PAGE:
Council members voted 5-2 to approve the project, with members Jac Siegel and John McAlister opposed. Both expressed sympathy for neighbors' parking concerns. Other council members said the complex would be a benefit to the neighborhood.
In their complaints, neighbors noted that there were only 229 parking spaces in the project, one for each bedroom.
"There is no actual guest parking, all their guests will have to park on our streets," said resident Anne Mahood. "Thirty-four cars can fill up three of our six streets. Events at the Buddhist temple, the Adobe building and the IFES Hall all flood our streets."
Without adding more garage space, "Prometheus walks away with more profit. We are not asking Prometheus (to) solve our parking problems, we are asking they not make them worse."
While drivers may not have enough parking, pedestrians and cyclists may benefit from seeing Stierlin Road's Central Expressway on-ramp closed as part of the project. The former street section will be turned into a two-lane bike path and pedestrian promenade. Having made pedestrian and bicyclist mobility a top goal for the year, council members voted in June to close the on-ramp for the promenade — despite some neighborhood opposition — which bike and pedestrian advocates said would better connect downtown's train station to North Bayshore and Google headquarters via Stierlin Road and Shoreline Boulevard. A portion of Moffett Boulevard along the site will be widened to allow the city's first green-painted bike lane to be installed.
"To me, the well-maintained apartment project with the closing of the Stierlin on-ramp is a great thing for the neighborhood," said council member Bryant. "I know many of you disagree with me, but I'm expressing my opinion right now." She added that the project "will certainly raise all your property values."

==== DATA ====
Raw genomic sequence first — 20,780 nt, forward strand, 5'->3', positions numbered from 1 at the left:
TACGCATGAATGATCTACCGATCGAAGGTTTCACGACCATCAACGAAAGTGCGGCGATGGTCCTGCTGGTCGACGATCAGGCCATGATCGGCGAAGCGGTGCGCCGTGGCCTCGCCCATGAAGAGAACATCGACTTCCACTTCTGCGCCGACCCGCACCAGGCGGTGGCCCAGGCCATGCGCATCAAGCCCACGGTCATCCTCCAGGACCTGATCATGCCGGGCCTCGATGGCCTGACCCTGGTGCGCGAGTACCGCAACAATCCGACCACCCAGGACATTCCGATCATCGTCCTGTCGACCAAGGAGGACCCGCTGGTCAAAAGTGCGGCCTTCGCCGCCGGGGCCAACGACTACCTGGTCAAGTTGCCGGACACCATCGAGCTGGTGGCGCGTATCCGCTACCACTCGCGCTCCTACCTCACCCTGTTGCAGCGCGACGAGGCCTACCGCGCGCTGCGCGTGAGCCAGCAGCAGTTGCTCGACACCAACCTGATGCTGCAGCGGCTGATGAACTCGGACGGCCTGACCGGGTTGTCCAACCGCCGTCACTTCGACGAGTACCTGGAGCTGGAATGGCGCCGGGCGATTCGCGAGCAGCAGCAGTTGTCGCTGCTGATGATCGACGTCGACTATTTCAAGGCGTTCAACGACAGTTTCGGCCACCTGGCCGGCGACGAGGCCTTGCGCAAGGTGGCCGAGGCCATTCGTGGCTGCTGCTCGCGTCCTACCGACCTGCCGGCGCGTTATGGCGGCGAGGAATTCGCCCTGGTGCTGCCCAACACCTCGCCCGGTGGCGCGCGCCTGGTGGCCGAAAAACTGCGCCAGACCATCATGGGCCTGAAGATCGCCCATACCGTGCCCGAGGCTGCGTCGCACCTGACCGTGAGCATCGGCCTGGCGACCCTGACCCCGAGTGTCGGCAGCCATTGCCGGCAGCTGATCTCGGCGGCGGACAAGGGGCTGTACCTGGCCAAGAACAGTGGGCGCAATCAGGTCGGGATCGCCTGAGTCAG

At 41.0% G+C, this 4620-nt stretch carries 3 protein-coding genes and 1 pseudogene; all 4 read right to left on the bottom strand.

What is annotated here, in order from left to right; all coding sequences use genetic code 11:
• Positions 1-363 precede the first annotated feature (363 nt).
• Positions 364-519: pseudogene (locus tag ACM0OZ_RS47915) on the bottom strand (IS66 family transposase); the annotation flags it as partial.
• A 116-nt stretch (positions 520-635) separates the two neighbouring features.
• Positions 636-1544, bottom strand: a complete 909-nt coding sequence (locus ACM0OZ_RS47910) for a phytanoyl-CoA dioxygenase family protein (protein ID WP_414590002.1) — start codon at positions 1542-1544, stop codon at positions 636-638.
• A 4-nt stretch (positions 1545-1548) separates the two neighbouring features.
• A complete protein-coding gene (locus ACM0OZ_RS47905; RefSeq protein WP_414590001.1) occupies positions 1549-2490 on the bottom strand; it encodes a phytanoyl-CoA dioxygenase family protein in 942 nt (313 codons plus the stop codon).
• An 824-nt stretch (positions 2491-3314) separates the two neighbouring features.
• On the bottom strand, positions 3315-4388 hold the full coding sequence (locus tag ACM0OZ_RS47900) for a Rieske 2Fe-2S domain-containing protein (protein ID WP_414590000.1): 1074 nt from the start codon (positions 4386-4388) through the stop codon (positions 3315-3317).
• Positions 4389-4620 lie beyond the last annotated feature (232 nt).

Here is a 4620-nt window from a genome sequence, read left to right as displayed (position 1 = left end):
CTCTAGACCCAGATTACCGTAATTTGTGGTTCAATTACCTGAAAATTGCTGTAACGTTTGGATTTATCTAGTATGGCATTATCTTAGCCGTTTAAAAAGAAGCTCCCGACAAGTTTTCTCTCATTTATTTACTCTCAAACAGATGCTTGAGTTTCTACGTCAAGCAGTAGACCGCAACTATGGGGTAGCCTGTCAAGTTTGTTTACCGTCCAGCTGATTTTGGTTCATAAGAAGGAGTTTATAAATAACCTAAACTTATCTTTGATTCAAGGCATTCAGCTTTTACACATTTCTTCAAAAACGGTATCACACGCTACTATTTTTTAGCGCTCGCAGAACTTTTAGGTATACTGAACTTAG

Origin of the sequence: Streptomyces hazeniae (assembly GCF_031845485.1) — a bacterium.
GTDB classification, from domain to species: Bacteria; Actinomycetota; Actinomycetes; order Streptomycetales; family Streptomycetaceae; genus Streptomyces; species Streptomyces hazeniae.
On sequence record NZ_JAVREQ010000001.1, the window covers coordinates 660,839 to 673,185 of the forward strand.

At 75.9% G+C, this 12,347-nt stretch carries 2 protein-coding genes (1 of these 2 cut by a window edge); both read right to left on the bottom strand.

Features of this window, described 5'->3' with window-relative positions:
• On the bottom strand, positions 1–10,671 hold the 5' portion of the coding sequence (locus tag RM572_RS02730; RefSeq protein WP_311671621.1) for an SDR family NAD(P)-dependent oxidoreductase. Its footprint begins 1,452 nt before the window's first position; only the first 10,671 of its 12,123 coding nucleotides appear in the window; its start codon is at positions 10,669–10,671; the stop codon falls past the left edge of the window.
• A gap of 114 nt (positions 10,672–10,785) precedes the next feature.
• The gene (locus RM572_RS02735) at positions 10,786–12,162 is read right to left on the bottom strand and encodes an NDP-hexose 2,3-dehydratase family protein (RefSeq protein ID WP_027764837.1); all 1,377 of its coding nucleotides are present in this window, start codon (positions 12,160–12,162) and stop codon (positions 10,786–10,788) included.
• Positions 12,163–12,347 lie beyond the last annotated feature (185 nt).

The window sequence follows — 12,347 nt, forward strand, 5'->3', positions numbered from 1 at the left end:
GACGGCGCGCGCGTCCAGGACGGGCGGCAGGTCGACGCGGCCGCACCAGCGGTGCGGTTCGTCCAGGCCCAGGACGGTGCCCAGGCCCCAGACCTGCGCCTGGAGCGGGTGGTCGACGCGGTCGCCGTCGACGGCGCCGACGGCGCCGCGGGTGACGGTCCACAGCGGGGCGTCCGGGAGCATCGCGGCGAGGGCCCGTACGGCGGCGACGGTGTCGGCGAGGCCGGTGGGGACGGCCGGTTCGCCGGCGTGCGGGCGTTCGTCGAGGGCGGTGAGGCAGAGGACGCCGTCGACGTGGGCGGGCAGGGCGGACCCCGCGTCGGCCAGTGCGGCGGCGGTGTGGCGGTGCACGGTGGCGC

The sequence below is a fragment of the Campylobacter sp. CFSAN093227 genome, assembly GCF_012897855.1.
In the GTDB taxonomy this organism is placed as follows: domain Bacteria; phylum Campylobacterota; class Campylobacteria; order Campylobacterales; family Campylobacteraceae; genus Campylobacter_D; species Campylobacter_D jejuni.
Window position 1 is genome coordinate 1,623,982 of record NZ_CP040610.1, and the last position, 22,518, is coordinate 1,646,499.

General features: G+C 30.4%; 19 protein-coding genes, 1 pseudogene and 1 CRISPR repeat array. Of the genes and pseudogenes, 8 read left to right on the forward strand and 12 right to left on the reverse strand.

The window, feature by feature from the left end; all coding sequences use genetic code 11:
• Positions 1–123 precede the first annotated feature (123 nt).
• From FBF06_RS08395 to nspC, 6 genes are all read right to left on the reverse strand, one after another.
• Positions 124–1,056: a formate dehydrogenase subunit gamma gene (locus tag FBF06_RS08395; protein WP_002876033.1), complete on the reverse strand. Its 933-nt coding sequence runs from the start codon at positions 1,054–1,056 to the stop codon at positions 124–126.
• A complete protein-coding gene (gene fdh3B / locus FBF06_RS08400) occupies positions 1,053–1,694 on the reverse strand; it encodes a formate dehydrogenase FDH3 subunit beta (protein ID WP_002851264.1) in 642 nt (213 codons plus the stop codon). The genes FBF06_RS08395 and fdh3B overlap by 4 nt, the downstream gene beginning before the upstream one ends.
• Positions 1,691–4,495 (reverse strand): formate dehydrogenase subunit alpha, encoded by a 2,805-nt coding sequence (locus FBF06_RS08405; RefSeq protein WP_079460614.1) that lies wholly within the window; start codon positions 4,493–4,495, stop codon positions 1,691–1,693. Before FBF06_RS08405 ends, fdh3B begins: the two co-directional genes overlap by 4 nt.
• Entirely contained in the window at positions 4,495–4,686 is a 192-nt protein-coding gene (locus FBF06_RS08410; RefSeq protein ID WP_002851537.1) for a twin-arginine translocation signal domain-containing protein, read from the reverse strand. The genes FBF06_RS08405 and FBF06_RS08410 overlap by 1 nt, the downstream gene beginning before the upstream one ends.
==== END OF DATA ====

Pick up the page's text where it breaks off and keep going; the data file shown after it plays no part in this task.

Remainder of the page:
Bryant said the closure of the on-ramp will prevent cars from "zooming up Stierlin to Central."
Several residents, including Linda Curtis, complained about the inclusion of stoops in the design, allowing front doors to open onto the street and encourage street parking. Resident Jarrett Mullen responded: "When you eliminate stoops it's like chopping off someone's front door, cutting off direct access to the sidewalk."
Mullen said the stoops provide access to downtown and help activate the street, making the building feel less "alienating."
Mullen said it was an opportunity for exemplary transit-oriented development. "It's across the street from our train station, it's across the street from our downtown. We don't have a more transit-oriented location than this."
City's parking standard debated
The project meets the city's new model parking standard, which calls for at least one parking space per bedroom and 15 percent of those made available to guests. Madera follows the same formula, and despite a similar outcry from neighbors, there have been no complaints about parking overflow at Madera, where only 75 percent of the garage is used, city officials said. Nevertheless, neighbors said they were convinced that the project's garage would be inadequate, as residents would have to cross a busy intersection to get to the downtown transit center, making it less likely that they would leave their cars at home than residents of Madera. The Madera project is right across the street from the transit center. "There's no comparison," one resident said.